Slight traffic jam, but we are making progress on taxicab service improvements
Statement from Alderman Terry L. Witkowski May 9, 2013
Today the Common Council proposal to reform and improve city laws pertaining to taxicab service in Milwaukee was put on hold by a vote of the Public Safety Committee. As chair of the committee, I can say that we are making progress on this important proposal, and I believe we will eventually have legislation that will be approved after further refinements are made.
Specifically, as we have explored taxicab service changes and reform possibilities, the sphere of possible items that should be addressed has expanded.
For example, after hearing from representatives of the hospitality industry earlier this week (Monday, May 6 – Public Safety Committee meeting), I have concerns that the legislation may need to be amended to address their concerns. I also believe that the committee needs to examine the issues closely so that city-wide taxi service is provided (this is currently NOT the case, we have been told).
During testimony before the committee on Monday, we heard that it is not uncommon for a one- to two-hour wait for taxi service at hotels and at private residences. In many cases, we were also informed that customers also could not secure taxi service for the return trip back home or back to their hotel.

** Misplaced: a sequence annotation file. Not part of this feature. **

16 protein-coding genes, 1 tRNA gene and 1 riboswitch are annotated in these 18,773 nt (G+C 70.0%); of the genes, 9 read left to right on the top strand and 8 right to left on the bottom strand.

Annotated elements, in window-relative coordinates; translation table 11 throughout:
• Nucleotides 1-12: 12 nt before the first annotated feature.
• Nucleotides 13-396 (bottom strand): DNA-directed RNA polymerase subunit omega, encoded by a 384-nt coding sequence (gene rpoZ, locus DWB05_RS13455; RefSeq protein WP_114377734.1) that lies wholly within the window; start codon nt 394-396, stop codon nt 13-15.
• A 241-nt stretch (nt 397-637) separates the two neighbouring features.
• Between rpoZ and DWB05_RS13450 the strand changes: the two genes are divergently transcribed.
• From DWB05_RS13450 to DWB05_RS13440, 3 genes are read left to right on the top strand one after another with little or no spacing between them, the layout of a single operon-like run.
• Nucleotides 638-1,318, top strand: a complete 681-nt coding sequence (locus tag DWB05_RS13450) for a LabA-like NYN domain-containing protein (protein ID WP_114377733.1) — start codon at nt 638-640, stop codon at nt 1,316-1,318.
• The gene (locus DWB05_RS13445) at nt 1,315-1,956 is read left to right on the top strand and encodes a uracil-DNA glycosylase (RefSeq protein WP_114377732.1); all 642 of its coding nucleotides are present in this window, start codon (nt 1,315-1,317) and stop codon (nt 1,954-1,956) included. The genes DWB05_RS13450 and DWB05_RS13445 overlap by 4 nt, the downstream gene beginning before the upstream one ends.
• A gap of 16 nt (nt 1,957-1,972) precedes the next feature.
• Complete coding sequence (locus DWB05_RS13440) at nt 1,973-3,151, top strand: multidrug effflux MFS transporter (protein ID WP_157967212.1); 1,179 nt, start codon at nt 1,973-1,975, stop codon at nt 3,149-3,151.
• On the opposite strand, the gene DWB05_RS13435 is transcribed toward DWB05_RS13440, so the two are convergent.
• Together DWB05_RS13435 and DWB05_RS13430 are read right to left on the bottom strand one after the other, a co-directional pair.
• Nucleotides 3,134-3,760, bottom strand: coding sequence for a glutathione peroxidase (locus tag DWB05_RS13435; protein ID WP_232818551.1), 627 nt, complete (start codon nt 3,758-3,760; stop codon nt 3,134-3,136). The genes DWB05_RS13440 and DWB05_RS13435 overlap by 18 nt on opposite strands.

A tavern industry representative told the committee that bars and taverns cannot get taxi “safe rides” home for those who may have had one (or three) too many.
Importantly, it is evident, based on the testimony we have received, that the city’s image is damaged when visitors find our taxi service industry is sorely lacking, or when they end up stranded at a festival, at a museum, at Miller Park, or after a night of entertainment downtown.
Although the issue was held today at committee, the taxi service and reform legislation is not at all dead and has drawn the attention of several Council members. In fact, three members have come forward with proposals to (1) increase city taxicab permits by 50, (2) by 100, and (3) to have no cap at all. I see this activity as clearly offering options to grow the city’s taxi service system and to improve it.
We need to regulate taxicab companies and not just drivers, and I intend to establish a study committee that will look at ways that taxi service to the public can be improved, and how the service can be improved in general to benefit Milwaukee. Personally, my focus will continue to be on working to improve taxi service to the public.
It has been said that Milwaukee is not a cab town; well if there’s not a cab to be found, it’s certainly NOT a cab town.